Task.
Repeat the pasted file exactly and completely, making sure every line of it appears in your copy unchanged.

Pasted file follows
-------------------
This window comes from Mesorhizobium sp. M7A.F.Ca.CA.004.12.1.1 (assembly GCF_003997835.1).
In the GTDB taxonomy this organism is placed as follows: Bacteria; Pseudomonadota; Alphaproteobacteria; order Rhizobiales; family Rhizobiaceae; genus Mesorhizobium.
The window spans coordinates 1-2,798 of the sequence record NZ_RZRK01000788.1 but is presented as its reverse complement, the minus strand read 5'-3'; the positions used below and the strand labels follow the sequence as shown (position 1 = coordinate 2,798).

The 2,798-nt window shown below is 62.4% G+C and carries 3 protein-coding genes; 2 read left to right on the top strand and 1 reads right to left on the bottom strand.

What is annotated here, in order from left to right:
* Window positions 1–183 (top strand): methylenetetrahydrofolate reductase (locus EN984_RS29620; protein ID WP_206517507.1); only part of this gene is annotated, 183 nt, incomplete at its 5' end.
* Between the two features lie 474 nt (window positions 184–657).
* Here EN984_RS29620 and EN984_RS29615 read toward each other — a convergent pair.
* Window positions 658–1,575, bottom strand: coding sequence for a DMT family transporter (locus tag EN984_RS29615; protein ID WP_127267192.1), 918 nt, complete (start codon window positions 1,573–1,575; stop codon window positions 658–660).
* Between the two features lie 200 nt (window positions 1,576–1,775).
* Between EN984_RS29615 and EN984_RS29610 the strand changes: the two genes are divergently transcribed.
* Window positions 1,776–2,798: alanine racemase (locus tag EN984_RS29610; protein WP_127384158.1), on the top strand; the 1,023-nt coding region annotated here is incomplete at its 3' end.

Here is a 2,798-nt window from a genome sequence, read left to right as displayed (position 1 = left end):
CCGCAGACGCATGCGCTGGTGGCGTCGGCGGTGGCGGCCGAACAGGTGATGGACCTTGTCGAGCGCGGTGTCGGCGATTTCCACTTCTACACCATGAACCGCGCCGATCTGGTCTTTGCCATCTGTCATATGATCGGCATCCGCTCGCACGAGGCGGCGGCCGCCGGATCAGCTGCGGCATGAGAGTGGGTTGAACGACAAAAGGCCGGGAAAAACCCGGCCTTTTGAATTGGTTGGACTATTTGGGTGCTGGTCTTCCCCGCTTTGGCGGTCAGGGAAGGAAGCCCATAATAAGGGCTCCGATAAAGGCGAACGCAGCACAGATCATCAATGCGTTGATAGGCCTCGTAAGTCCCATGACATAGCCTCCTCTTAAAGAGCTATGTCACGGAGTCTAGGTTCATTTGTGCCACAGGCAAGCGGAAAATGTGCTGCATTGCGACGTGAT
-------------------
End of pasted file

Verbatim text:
This window comes from Mesorhizobium sp. M7A.F.Ca.CA.004.12.1.1 (assembly GCF_003997835.1).
In the GTDB taxonomy this organism is placed as follows: Bacteria; Pseudomonadota; Alphaproteobacteria; order Rhizobiales; family Rhizobiaceae; genus Mesorhizobium.
The window spans coordinates 1-2,798 of the sequence record NZ_RZRK01000788.1 but is presented as its reverse complement, the minus strand read 5'-3'; the positions used below and the strand labels follow the sequence as shown (position 1 = coordinate 2,798).

The 2,798-nt window shown below is 62.4% G+C and carries 3 protein-coding genes; 2 read left to right on the top strand and 1 reads right to left on the bottom strand.

What is annotated here, in order from left to right:
* Window positions 1–183 (top strand): methylenetetrahydrofolate reductase (locus EN984_RS29620; protein ID WP_206517507.1); only part of this gene is annotated, 183 nt, incomplete at its 5' end.
* Between the two features lie 474 nt (window positions 184–657).
* Here EN984_RS29620 and EN984_RS29615 read toward each other — a convergent pair.
* Window positions 658–1,575, bottom strand: coding sequence for a DMT family transporter (locus tag EN984_RS29615; protein ID WP_127267192.1), 918 nt, complete (start codon window positions 1,573–1,575; stop codon window positions 658–660).
* Between the two features lie 200 nt (window positions 1,576–1,775).
* Between EN984_RS29615 and EN984_RS29610 the strand changes: the two genes are divergently transcribed.
* Window positions 1,776–2,798: alanine racemase (locus tag EN984_RS29610; protein WP_127384158.1), on the top strand; the 1,023-nt coding region annotated here is incomplete at its 3' end.

Here is a 2,798-nt window from a genome sequence, read left to right as displayed (position 1 = left end):
CCGCAGACGCATGCGCTGGTGGCGTCGGCGGTGGCGGCCGAACAGGTGATGGACCTTGTCGAGCGCGGTGTCGGCGATTTCCACTTCTACACCATGAACCGCGCCGATCTGGTCTTTGCCATCTGTCATATGATCGGCATCCGCTCGCACGAGGCGGCGGCCGCCGGATCAGCTGCGGCATGAGAGTGGGTTGAACGACAAAAGGCCGGGAAAAACCCGGCCTTTTGAATTGGTTGGACTATTTGGGTGCTGGTCTTCCCCGCTTTGGCGGTCAGGGAAGGAAGCCCATAATAAGGGCTCCGATAAAGGCGAACGCAGCACAGATCATCAATGCGTTGATAGGCCTCGTAAGTCCCATGACATAGCCTCCTCTTAAAGAGCTATGTCACGGAGTCTAGGTTCATTTGTGCCACAGGCAAGCGGAAAATGTGCTGCATTGCGACGTGAT